Porchfest: The Ultimate Block Party

Close the steets in the Patty Jewett neighborhood. Crank up the live, local music. Porchfest is back and even better.

On a golden Sunday afternoon early last autumn, hundreds of neighbors in the Patty Jewett neighborhood near downtown took to the streets. Or, more accurately, to the porches.

It was the first local edition of a nationwide community-based music festival movement known as Porchfest. Part block party, part roving music festival, the event brings local musicians to various front porches for an afternoon of free concerts, and it returns to Colorado Springs on Sunday, Sept. 17.

Porchfest began in 2007 in an Ithaca, New York, neighborhood, and has spread to more than 60 cities within a decade. Last year’s inaugural fest here drew over twice as many attendees as organizers expected, and this year they expect hundreds more.

“We believe we are responsible for creating the community we want to live in,” says Amy Triandiflou, one of the founders behind Patty Jewett Porchfest. Triandiflou and her husband had attended a similar event in Atlanta, and she threw the idea out to a group of six neighborhood women while they were stuffing Easter eggs for the annual neighborhood hunt. Excited about bringing such an event to Colorado Springs, the group dove right into the necessary work of organizing bands, kids activities, food trucks, sponsorships and logistics.

After such a warm welcome in its first year, the organizers are expanding for 2017, adding another porch, a fourth band and more than tripling the number of food trucks at each stop. (Full disclosure: I am on the organizing committee this year.)

“Honestly, there is no shortage of porches to choose from in our neighborhood,” Triandiflou says of the leafy, historic area.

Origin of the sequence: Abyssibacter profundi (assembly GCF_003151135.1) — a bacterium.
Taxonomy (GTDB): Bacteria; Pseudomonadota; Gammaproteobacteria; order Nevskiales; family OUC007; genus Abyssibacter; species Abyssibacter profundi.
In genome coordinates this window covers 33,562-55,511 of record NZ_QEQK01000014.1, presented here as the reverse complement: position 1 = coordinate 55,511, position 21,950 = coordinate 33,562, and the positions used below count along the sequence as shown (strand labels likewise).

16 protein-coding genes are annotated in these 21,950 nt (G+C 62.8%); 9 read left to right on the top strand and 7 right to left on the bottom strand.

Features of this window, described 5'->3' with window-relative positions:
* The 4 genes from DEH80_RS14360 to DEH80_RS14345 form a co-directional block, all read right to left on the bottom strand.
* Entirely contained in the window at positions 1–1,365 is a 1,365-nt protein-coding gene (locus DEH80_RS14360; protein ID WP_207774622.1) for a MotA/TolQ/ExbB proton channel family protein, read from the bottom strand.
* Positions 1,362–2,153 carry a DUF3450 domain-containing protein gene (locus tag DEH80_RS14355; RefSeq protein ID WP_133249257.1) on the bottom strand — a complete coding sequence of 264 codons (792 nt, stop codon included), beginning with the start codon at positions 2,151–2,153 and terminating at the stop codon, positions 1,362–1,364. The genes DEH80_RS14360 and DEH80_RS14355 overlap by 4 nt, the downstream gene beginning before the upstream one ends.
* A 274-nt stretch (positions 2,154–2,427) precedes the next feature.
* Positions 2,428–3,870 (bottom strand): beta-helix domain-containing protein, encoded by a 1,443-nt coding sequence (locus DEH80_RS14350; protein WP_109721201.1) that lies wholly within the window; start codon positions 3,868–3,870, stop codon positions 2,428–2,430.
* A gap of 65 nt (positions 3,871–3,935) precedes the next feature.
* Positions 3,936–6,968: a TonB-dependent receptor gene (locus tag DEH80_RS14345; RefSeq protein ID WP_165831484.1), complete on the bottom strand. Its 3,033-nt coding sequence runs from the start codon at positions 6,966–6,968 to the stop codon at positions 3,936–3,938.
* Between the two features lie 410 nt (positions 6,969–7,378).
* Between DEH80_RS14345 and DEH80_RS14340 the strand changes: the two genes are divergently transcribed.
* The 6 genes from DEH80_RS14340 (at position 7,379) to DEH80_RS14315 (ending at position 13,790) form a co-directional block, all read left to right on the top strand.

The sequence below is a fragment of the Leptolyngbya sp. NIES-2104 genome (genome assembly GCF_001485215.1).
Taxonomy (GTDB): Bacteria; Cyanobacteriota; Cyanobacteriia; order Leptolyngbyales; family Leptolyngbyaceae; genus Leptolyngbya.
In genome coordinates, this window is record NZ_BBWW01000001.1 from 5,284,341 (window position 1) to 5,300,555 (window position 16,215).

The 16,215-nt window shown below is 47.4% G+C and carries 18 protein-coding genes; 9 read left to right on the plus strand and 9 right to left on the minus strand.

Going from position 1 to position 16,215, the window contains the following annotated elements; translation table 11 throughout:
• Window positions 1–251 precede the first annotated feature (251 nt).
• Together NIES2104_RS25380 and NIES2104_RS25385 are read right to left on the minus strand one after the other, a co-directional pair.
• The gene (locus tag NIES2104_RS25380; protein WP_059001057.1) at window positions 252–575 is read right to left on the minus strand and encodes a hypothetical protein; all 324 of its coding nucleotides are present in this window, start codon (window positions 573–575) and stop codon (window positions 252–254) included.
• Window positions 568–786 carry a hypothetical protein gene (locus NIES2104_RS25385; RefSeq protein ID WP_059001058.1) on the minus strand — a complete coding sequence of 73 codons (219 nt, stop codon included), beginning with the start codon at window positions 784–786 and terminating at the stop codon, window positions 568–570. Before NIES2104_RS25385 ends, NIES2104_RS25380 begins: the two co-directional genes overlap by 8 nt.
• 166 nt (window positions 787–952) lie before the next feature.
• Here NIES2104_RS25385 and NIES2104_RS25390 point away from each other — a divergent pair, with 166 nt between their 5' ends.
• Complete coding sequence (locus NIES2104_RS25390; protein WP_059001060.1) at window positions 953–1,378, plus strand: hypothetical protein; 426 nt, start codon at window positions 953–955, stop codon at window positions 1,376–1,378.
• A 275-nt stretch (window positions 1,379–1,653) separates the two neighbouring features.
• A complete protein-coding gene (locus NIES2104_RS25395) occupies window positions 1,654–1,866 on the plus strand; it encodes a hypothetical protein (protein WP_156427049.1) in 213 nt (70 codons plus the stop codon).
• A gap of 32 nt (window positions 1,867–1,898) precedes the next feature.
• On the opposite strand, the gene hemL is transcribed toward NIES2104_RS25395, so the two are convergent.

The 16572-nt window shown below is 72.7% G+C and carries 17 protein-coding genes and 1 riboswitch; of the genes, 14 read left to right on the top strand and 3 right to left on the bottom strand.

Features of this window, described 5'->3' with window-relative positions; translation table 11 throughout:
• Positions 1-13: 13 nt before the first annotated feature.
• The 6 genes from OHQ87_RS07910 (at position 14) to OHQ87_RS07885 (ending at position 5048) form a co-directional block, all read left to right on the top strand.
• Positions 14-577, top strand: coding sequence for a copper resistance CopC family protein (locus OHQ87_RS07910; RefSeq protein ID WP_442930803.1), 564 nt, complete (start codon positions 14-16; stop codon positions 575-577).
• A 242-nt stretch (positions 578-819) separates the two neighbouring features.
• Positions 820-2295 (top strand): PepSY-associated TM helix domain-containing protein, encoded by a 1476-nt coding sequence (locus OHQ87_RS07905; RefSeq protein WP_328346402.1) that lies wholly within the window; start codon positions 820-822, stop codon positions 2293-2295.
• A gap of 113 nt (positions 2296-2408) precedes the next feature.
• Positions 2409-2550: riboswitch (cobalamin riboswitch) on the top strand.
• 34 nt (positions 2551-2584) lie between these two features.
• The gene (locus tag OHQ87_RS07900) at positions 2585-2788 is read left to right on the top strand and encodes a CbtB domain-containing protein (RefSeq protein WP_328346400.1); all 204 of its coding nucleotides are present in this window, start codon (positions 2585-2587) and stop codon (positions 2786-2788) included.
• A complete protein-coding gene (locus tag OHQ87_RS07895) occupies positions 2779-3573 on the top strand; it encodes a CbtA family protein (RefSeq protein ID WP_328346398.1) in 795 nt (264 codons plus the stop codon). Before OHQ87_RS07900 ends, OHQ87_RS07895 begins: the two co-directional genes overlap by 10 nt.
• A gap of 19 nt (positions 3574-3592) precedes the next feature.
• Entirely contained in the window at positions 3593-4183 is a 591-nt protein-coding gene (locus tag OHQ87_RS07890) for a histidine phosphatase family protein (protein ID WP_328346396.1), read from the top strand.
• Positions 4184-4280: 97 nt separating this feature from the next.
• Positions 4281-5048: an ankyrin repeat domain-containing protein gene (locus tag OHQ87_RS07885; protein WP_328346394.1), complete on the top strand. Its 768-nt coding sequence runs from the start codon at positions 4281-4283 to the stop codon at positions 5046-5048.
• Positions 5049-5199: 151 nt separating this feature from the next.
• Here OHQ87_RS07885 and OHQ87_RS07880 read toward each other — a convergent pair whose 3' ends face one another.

The music will be as varied as the neighbors who attend, ranging this year from the Colorado College Bluegrass Ensemble to the funky Americana of local favorites Woodshed Red and the soulful troubadour wails of Mike Clark (of the Haunted Windchimes, River Arkansas and Sugar Sounds). Electricity for the stage amplification will be provided by the Mobile Music Project (MMP), an initiative that uses bicycles to power concert events, often in unlikely or off-the-grid locations. A face painter, balloon artist and bike rodeo for the kids are also in the works.

With the roads closed and music flowing, Porchfest gives a chance for neighbors near and far to connect beyond drive-by waves or brief dog-walking hellos.

Ashley Perry, a Patty Jewett resident, smiles as she recalls last year’s festival. “There was a sense of community that day, neighbors interacting with one another, kids playing in the streets or running through yards,” she says. “It made me real proud to live in such a tremendous neighborhood.”

Porchfest 2017

Sept. 17, beginning at noon

Find full details, including lists of porch locations, band lineup and more than a delicious dozen participating food trucks at facebook.com/pjnacos.

Know Before You Go

map of porchfest 2017
The porches of Porchfest 2017. Illustration by Tanya Shaw Jeffrey

» Porchfest attendees are encouraged to bike or walk between porches. Streets will be closed in the immediate vicinity of each concert.

» If driving to the festival, the recommended parking lot is located at Fontanero Street and N. Weber Street. It abuts the Shooks Run Trail, which will lead you directly to the first porch at Casa Verde Commons.

» BYOLC: Bring your own lawn chair!

» Come hungry. A dozen food trucks will be onsite throughout the event:
Bison Brothers Food Truck
Lucy, I’m Home
The Burrito Box by Betty
The Fiesta Grill
Roll Up Food Truck
Awaken Food Truck
Witty Pork’s Woodfired Pizza and Dessert Truck
Potato Potato
Frosty Freeze
Cupcake Truck
Gold Star Pies
Bon Appetit


Heather Powell Brownehttp://fuelfriendsblog.com
The writer of the nationally-acclaimed Fuel/Friends music blog for the last decade, Heather Powell Browne curates the acoustic, downloadable Chapel Sessions and helped launch Ivywild Music. When she’s not writing, she enjoys warbling harmonies in friends’ bands, playing drums in her basement and coordinating international educational adventures for students at Colorado College.

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